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Is Your Intimate Hygiene Product Safe?


The use of pelvic washes and over-the-counter intimate hygiene products has become increasingly prevalent, with India’s feminine hygiene product market witnessing substantial growth. However, the safety and necessity of these products are subject to debate among healthcare professionals.

The market for feminine hygiene products in India was worth INR 25.02 billion in 2018 and is projected to increase at a compound annual growth rate (CAGR) of 14.92% between 2019 and 2024 to reach INR 58.62 billion. This industry is undergoing a significant transformation.

“It’s important to note that using such products is a personal choice, and their safety can vary depending on the specific product and an individual’s health condition, says Dr Nimmi Rastogi, Senior OBGYN and fertility expert, visiting consultant Max Group of Hospitals.

Should the vaginal washes be used daily?

Despite the usage of feminine hygiene products almost every day, there are chances of a woman developing a vaginal infection. How was this possible? “Overusing vaginal cleansers, even ones labelled as “safe” for intimate areas, could upset the delicate intimate balance of the vagina and give rise to infections,” she adds.

 The mantra that ‘the vagina is a self-cleaning oven’ has gained prominence, highlighting the natural discharge that eliminates dead cells and bacteria. It has a natural ability to maintain its ideal pH balance through the presence of good bacteria, creating a slightly acidic environment. This acidity helps prevent the proliferation of harmful bacteria and infections. Using various products to wash the vagina can disrupt this self-cleaning mechanism.

“Though the inner canal of the vagina, which is inside the body, has a self-cleaning mechanism and doesn’t require external cleansing. However, it’s essential to wash the vulva, which is the external part surrounding the vagina, including the clitoris and inner and outer labial lips,” clarifies Dr Rastogi. Practising good hygiene by washing the vulva with gentle, mild soap and warm water is sufficient to maintain cleanliness without interfering with the vagina’s natural balance.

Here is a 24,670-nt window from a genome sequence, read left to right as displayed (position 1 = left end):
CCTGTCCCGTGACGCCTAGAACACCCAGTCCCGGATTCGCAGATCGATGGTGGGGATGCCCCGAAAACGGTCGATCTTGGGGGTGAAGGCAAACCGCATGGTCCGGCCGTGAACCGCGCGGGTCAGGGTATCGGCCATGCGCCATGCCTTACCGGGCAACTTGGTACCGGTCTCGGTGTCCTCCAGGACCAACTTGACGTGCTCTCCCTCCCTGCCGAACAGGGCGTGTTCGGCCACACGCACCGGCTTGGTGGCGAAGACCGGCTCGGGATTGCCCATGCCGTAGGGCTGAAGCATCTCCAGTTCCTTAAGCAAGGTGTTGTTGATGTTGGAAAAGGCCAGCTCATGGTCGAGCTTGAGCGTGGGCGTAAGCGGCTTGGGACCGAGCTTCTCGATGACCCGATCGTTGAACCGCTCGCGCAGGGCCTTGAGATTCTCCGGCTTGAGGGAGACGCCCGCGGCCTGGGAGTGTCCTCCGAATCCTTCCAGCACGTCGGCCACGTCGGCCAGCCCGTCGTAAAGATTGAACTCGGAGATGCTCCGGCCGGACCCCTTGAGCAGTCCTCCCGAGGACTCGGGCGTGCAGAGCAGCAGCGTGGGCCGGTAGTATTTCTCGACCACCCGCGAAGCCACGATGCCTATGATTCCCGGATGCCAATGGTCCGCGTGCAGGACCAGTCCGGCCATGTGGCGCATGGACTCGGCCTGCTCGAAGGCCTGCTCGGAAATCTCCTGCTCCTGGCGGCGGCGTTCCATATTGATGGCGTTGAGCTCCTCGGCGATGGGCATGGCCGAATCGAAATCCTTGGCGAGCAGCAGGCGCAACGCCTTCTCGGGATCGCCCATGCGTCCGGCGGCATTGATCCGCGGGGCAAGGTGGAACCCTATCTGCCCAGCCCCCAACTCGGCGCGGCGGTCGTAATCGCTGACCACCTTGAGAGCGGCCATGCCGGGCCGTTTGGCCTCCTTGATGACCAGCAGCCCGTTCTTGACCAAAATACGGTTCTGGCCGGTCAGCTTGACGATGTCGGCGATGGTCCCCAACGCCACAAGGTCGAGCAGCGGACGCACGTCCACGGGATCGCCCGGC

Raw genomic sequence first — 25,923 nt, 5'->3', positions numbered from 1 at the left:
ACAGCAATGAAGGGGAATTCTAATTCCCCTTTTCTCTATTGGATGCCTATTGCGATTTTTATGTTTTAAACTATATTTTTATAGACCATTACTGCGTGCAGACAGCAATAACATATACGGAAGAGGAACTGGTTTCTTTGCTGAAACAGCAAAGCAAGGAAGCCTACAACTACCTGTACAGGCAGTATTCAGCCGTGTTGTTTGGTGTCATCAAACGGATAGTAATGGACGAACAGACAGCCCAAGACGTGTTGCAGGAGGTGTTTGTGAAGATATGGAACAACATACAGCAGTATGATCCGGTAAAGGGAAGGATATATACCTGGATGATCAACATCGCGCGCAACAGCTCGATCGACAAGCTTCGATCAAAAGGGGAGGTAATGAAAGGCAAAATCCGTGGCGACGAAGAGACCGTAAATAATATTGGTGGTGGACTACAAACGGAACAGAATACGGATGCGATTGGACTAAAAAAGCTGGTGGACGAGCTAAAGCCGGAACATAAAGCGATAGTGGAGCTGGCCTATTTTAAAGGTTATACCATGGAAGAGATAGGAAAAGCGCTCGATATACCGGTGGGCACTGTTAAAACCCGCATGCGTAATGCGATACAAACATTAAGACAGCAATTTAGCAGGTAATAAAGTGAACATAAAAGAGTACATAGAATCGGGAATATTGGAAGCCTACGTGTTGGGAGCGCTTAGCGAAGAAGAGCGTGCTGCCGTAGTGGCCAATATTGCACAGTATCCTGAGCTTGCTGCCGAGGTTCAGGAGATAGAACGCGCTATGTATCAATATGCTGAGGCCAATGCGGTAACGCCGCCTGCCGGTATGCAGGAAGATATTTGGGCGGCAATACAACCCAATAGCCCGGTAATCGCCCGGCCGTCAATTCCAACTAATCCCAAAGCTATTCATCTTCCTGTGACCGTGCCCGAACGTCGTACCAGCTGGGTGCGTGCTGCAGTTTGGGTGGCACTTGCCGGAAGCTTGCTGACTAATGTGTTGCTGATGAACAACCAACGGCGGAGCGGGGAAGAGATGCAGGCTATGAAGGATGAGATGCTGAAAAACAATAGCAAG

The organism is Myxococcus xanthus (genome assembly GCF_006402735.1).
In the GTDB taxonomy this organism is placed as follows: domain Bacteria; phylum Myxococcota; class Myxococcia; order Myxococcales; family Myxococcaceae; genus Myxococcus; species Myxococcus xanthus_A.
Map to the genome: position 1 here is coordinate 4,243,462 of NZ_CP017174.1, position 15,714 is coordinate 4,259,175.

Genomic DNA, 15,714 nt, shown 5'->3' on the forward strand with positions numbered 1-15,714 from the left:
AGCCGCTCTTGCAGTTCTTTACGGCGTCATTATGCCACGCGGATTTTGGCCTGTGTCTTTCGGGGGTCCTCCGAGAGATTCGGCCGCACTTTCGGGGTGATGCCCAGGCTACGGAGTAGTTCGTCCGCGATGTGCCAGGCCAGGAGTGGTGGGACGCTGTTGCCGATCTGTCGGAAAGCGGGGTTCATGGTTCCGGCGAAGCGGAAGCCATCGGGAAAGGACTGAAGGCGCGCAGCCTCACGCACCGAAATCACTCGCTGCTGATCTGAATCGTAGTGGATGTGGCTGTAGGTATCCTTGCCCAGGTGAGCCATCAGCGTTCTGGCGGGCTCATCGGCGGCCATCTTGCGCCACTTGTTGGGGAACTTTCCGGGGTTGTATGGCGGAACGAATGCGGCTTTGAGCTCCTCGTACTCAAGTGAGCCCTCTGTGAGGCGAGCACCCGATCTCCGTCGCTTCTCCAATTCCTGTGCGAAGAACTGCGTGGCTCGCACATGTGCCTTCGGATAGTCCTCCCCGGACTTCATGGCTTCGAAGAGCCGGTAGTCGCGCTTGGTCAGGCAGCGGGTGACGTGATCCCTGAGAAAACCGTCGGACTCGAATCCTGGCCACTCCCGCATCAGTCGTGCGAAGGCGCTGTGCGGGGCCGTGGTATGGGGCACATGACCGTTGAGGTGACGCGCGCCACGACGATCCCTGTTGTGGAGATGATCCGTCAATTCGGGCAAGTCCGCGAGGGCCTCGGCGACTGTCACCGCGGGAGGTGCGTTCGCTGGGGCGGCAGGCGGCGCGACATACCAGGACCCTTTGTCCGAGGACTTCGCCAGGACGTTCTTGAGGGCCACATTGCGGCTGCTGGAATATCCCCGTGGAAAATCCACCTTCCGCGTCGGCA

A woman’s reproductive organs undergo different stages, such as puberty, menstruation period, and menopausal phase, which disturb vaginal pH and microbes. Therefore, doctors advise not to use these commercial intimate wash products regularly.

Spotlight on Intimate Washes

Many gynaecologists and healthcare professionals advise against using scented or harsh soaps, douches, or intimate washes in the vaginal area. Factors such as allergies, pre-existing conditions, and individual sensitivities can influence the safety and appropriateness of these products or procedures. If a woman experiences unusual symptoms, such as itching, unusual discharge, or discomfort, seeking guidance from a healthcare provider rather than attempting self-treatment is advisable.

However, medical pelvic washes performed in a healthcare setting, such as pelvic lavage, are different and are carried out under sterile conditions for diagnostic or therapeutic purposes.

What would the older generations do?

Historical practices related to personal hygiene, including intimate care, have varied widely across cultures and periods. While there isn’t a single, universal historical practice for intimate hygiene, different cultures have indeed employed various methods to maintain cleanliness in the genital area.

In some cultures, traditional practices involve using natural substances such as water, herbs, or fermented products like curd (yoghurt) for cleaning. Local customs, available resources, and cultural beliefs about hygiene often influenced these practices.

The use of curd and water for intimate hygiene, if historical, might have been influenced by the perceived cleansing properties of curd. Yoghurt contains beneficial bacteria, such as lactobacilli, which are also present in the healthy vaginal flora. The idea may have been to promote a balance of these bacteria, helping to maintain a healthy pH environment in the vaginal area.

Additionally, hygiene practices have evolved, and contemporary recommendations from healthcare professionals often emphasise gentle cleansing with water and avoiding harsh soaps or products that may disrupt the natural balance of the vaginal flora.

Individual responses to different products vary, and consulting healthcare professionals for personalised advice based on individual health needs is crucial for intimate care.

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